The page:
Ever since human beings landed on the moon, the state of technology in government appeared to be on a downward slope. Never mind that it was really the U.S. Government that facilitated the original Internet; in public sector offices, the state of computing started lagging behind the private sector ever since IBM mass-produced the microcomputer.
That slope may have bottomed out two years ago, with the urgent need to cut costs, reform practices and save jobs leading to an extraordinarily rapid adoption by federal and state governments of private cloud infrastructure. Now a government IT survey commissioned by MeriTalk, and funded by Microsoft and NetApp, reveals the extent of progress: Among just the agencies whose IT managers were surveyed, federal, state and local governments report saving a total of about $15 billion from their fiscal year 2011 budgets.
The total federal outlay for IT investments in fiscal 2011 totaled $78.8 billion, as shown below in this graph from the U.S. Government’s IT Dashboard. The segment chart shows the enormous chunk of that budget devoted purely to IT management costs, easily triple the size of the outlay devoted to defense and public security.
MeriTalk’s survey of IT professionals in 302 federal, state, and local government agencies should have revealed the usual, much anticipated technology adoption gap. The report was, after all, entitled the “Virtualization Vacuum.” But you can’t complain much about what’s not there, and this year the vacuum may have been swallowed up. Some 82% of federal IT workers and 77% of state IT workers polled said their agencies have implemented some form of server virtualization, with most of those efforts in both camps reported to have already reached their virtualization goals.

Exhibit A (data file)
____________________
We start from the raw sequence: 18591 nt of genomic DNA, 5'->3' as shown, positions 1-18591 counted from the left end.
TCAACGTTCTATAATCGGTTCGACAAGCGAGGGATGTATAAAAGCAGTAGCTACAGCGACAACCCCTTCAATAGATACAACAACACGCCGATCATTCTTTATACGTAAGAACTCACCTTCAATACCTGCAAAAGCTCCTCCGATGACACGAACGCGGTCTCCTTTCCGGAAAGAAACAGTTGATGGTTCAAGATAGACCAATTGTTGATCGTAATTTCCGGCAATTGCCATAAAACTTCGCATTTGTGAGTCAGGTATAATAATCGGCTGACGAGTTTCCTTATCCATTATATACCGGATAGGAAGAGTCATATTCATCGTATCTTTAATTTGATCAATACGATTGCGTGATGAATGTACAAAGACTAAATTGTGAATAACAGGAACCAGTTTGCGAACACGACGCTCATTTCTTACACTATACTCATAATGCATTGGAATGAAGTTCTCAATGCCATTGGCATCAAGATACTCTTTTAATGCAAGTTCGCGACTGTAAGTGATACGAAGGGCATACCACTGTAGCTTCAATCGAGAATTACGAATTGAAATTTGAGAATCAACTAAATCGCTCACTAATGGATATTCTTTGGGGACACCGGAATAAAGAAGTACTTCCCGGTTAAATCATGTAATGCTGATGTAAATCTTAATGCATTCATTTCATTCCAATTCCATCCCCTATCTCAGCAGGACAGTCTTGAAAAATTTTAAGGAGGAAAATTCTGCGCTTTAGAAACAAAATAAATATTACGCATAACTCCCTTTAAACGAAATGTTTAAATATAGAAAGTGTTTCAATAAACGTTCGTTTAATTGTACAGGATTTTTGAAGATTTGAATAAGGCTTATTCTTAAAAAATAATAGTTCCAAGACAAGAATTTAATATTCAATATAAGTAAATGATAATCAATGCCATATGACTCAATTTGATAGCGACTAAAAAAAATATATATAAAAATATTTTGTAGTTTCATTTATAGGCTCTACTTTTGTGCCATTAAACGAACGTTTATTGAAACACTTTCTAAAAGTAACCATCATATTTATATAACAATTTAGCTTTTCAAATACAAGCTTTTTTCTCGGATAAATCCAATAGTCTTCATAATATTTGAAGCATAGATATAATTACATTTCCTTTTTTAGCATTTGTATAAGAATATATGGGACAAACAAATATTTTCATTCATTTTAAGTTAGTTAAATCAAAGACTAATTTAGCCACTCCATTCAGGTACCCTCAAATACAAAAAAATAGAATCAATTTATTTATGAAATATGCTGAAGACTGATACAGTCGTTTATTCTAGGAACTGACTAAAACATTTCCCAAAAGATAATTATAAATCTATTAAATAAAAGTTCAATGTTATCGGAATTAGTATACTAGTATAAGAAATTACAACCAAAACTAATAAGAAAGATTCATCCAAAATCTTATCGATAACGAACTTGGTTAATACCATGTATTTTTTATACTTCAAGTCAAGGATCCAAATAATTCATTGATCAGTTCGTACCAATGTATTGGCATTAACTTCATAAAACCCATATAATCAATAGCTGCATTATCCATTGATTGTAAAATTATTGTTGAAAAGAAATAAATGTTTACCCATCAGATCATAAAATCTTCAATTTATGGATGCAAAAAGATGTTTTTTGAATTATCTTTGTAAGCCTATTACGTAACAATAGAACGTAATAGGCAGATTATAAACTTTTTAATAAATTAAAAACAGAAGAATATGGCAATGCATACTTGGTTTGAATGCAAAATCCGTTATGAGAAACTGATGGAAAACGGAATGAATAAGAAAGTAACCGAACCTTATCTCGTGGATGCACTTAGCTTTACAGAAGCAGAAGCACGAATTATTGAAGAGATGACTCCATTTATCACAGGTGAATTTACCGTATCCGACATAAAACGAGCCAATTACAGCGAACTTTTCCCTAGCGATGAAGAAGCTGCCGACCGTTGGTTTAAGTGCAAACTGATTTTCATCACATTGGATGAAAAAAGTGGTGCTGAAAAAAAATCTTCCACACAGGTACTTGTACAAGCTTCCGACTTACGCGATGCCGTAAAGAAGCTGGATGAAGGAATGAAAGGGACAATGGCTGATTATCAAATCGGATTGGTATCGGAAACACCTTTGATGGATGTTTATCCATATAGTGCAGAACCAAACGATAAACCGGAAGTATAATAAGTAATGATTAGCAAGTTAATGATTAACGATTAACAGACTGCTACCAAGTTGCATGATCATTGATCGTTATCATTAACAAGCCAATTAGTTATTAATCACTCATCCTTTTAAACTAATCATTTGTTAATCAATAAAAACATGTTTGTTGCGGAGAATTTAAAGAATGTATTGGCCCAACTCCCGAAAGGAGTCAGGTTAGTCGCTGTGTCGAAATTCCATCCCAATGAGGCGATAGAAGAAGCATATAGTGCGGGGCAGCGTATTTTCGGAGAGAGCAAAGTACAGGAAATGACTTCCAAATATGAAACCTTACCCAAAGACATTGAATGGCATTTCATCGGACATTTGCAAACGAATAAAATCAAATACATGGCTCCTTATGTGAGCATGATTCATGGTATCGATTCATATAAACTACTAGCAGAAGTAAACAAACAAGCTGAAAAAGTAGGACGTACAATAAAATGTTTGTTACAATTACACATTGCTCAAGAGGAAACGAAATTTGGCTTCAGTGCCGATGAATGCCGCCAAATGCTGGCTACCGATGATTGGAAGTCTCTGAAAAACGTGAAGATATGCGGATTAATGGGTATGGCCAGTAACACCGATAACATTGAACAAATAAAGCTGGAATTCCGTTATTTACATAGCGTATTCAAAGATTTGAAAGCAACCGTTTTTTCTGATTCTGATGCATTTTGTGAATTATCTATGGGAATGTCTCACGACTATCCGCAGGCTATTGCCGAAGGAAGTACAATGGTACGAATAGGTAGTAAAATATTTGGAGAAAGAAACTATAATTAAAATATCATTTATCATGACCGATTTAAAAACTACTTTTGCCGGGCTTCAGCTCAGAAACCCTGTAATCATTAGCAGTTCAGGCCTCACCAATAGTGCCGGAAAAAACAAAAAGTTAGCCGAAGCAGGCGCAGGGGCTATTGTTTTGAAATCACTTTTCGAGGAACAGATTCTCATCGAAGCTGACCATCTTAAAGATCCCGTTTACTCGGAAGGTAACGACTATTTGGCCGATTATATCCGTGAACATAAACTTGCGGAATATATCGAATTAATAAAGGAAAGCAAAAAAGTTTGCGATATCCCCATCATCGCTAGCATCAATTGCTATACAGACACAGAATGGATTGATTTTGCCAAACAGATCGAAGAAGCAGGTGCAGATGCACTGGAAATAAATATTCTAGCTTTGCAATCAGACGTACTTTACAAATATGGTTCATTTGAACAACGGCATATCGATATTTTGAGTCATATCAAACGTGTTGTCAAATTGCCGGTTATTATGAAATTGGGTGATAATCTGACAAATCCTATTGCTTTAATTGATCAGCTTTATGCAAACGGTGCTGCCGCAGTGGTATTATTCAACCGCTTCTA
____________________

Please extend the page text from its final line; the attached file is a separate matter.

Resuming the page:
The result was calculated, at least among the agencies whose workers were surveyed, in $15 billion of savings, expected to grow to $23.6 billion by 2015.
In search of some type of vacuum someplace, MeriTalk found it in the field of desktop virtualization – hosting government workers’ applications remotely.
This is where the 1970s may yet be alive and well. Among federal IT workers surveyed, 57% said they believed their goals for server virtualization to be more important than their goals for desktop virtualization. For state IT workers, the number was 64%. Now, one possible reason for these lopsided figures could be the obvious one: Any enterprise, public or private sector, needs to have a solid virtualization infrastructure before considering a move to VDI.
Keep in mind, Microsoft helped pay for this survey and has a stake in application virtualization. Nevertheless, the #1 challenge that 43% of those polled said they faced was getting their existing “legacy” applications to run on newer platforms. To quote the MeriTalk report, “Some servers/apps can’t be virtualized due to performance or because they are legacy-type applications that will not run on newer architectures and agencies do not have funds to re-engineer them.” The #2 reason might actually be related to #1 anyway: Some 39% of respondents said the migration would take too much time.
This led Mark Weber, the president of NetApp’s public sector division, to make this comment: “When agencies do begin developing their virtualization plans, they should look beyond servers and consider desktop virtualization as well. The more opportunities that agencies are able to recognize and incorporate into their modernization frameworks, the greater their long-term benefits.”